(14:23) Rawley Nielsen: High net worth. And in fact, it's funny that I don't know this gentleman well, who bought the building. But I know who he is because back in my original days at Royal Coast, one of my colleagues there did a lot of business with this guy when he was buying. He was a dentist in Sacramento. But he was buying you know, 20, 30, 40, 50 unit apartment buildings. This was 15, 16 years ago and now he's grown up to own the largest asset ever to trade in Salt Lake City and beat out, you know, the really big players, Kennedy Wilson. These guys that were chasing that deal. So in my mind it's not always pricing where it's hard for the private client to beat the institutional client or to compete. It's also, I mean we had a call this morning with Alliance's Residential. I forget how many units they have in the country, but on the West Coast, they manage 50,000 units.

(14:26) Justin Alanís: I think they have 150,000 across the country or more.

(14:53) Rawley Nielsen: Throughout the country? So we were having a call. The Colliers Multifamily team had a call with Alliance's western region leadership to discuss what they're seeing with lease up and rent collection because of the COVID crisis. But that call, reiterated, reinforced in my mind the big institutions are the guys who are able to tap into that. To have optics and data is so difficult for the private client to obtain. The competitive advantage for Alliance over, even over the gentleman who bought the big deal here in Salt Lake. When you manage 50,000 units, you have optics into what's going on that someone who owns 1,000 units could never compete with. And you as the 50,000 unit owner, I shouldn't say never compete with, it's hard to compete with without that same data. Without knowing what consumption you're doing and what lease up looks like and turnover. That's the type of stuff the institutional investor has. It's more difficult for the private client to obtain, but to our previous discussion, data and technology are starting to help in that sense. But that's where it gets tough.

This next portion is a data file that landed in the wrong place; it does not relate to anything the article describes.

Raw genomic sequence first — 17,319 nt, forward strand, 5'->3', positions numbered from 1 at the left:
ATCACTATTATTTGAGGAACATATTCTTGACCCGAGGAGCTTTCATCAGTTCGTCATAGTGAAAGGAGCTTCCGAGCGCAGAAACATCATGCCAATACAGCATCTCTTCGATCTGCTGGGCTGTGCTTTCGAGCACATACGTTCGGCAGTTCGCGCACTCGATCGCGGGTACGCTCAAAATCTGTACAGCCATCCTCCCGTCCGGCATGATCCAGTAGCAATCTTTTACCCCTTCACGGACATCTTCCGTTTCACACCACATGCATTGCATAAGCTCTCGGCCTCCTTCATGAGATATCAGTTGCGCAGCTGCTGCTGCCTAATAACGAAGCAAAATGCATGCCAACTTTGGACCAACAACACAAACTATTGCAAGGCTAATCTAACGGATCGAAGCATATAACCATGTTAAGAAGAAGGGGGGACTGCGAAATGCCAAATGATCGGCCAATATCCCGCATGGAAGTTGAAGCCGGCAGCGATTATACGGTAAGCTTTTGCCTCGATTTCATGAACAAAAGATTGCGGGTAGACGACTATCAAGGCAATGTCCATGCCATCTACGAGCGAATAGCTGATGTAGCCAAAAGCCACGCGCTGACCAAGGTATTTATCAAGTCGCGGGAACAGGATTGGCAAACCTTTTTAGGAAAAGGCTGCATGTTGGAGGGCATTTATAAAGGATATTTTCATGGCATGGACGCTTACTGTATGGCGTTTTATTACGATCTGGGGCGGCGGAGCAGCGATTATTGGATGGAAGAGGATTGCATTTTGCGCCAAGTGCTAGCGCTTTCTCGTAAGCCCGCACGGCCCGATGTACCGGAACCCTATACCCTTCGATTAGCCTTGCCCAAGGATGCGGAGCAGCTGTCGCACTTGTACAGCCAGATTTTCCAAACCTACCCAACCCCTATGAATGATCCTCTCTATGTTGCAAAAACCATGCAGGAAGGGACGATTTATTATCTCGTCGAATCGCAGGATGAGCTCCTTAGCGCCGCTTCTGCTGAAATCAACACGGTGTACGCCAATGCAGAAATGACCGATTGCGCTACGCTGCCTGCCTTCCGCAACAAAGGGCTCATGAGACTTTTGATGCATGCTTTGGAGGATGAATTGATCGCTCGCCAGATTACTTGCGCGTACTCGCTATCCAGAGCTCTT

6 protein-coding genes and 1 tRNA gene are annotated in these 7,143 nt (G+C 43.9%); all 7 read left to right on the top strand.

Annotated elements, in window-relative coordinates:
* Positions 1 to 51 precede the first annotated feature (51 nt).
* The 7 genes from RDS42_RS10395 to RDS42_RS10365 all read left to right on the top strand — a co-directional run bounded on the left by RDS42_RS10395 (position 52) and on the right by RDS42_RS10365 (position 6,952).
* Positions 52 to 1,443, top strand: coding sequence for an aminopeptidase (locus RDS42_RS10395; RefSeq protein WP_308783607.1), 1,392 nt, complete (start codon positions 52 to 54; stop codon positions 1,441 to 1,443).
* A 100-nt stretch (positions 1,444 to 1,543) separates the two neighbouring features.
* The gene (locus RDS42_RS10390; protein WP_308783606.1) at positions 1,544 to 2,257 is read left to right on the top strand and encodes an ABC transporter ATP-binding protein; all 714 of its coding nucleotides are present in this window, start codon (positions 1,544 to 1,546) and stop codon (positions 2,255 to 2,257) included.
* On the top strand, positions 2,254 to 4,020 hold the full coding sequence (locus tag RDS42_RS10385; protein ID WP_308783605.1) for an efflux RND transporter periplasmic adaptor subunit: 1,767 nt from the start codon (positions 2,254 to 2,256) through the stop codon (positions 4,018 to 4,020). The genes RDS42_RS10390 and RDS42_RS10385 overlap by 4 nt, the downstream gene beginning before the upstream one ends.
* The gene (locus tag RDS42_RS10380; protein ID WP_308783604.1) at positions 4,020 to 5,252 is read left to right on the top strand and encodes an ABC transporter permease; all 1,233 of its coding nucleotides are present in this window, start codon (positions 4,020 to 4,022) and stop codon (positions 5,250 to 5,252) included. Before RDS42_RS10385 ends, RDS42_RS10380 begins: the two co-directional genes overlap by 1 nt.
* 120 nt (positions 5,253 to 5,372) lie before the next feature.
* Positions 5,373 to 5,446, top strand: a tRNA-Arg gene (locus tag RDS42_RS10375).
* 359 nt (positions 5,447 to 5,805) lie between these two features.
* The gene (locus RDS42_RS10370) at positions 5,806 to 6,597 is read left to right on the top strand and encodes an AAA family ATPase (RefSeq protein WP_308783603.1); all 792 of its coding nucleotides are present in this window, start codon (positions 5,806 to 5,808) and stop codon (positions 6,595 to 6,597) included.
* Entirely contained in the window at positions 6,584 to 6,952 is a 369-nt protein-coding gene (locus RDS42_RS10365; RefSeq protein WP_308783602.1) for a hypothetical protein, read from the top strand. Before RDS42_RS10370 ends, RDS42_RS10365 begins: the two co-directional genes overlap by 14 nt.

(16:30) Justin Alanís: Yeah. We've seen a... Listen, I was guilty of this Rentlytics in terms of servicing those institutional clients, Starwood Capital, Blackstone, BlackRock. We had a strong relationship with Alliance and Greystar and they do have proprietary data, but 150,000 units of proprietary data is meaningful for performance, but it's not indicative of the entire market in every asset class in every pocket of the market. But where these folks do have, I think another competitive advantage, is that they can afford to buy data from all these various providers who are out there. And they can also hire and grow teams internally to be able to use and harness that data really effectively. Whereas in the private client market, what we've seen so far is that the individual investor is typically relying on, you know, knocking on doors, calling up local comps, looking on Craigslist to figure out what rents are. Not having really sophisticated underwriting under the hood in order to understand how to buy an asset or what the cash on cash or IRR and return structures look like. And probably getting a lot of this data wrong and then also relying on the broker ecosystem to furnish a lot of this data to them. And part of what we're doing now at Awning is obviously trying to democratize a lot of that. And bring the same level of sophistication down to these individual landlords that companies like Blackstone, BlackRock and Alliance and Lincoln have. But I just haven't seen a lot of that yet. I've seen some tooling around the fringes to help with things like property management and maintenance for some of these independent landlords. But not a lot of data driven, artificial intelligence, machine learning type of product yet to help them make better decisions. Do you think that that's the next wave to happen here in, call it proptech, is to now stop thinking about the behemoths out there because there's such a disadvantage now with the retail landlord? That now some more companies and more money are going to be poured into helping this really long tail of the market and helping these folks compete with these larger landlords?